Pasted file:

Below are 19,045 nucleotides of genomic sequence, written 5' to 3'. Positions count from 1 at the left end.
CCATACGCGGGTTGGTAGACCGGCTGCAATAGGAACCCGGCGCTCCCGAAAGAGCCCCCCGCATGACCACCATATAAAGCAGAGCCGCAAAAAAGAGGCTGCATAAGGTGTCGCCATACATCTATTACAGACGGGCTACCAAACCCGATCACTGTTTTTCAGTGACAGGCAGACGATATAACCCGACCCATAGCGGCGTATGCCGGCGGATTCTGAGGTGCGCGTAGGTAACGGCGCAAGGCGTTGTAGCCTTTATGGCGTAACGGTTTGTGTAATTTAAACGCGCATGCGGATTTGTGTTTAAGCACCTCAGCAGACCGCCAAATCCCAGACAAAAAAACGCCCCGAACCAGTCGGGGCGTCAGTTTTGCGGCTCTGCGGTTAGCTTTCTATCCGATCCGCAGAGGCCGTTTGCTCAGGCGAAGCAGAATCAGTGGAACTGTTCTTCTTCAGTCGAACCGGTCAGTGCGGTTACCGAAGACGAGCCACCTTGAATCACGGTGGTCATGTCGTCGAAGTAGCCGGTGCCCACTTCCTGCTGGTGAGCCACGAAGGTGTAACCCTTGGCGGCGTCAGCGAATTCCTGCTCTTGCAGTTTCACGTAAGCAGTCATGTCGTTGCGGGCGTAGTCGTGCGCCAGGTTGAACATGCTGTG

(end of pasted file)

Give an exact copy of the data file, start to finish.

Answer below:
Below are 19,045 nucleotides of genomic sequence, written 5' to 3'. Positions count from 1 at the left end.
CCATACGCGGGTTGGTAGACCGGCTGCAATAGGAACCCGGCGCTCCCGAAAGAGCCCCCCGCATGACCACCATATAAAGCAGAGCCGCAAAAAAGAGGCTGCATAAGGTGTCGCCATACATCTATTACAGACGGGCTACCAAACCCGATCACTGTTTTTCAGTGACAGGCAGACGATATAACCCGACCCATAGCGGCGTATGCCGGCGGATTCTGAGGTGCGCGTAGGTAACGGCGCAAGGCGTTGTAGCCTTTATGGCGTAACGGTTTGTGTAATTTAAACGCGCATGCGGATTTGTGTTTAAGCACCTCAGCAGACCGCCAAATCCCAGACAAAAAAACGCCCCGAACCAGTCGGGGCGTCAGTTTTGCGGCTCTGCGGTTAGCTTTCTATCCGATCCGCAGAGGCCGTTTGCTCAGGCGAAGCAGAATCAGTGGAACTGTTCTTCTTCAGTCGAACCGGTCAGTGCGGTTACCGAAGACGAGCCACCTTGAATCACGGTGGTCATGTCGTCGAAGTAGCCGGTGCCCACTTCCTGCTGGTGAGCCACGAAGGTGTAACCCTTGGCGGCGTCAGCGAATTCCTGCTCTTGCAGTTTCACGTAAGCAGTCATGTCGTTGCGGGCGTAGTCGTGCGCCAGGTTGAACATGCTGTG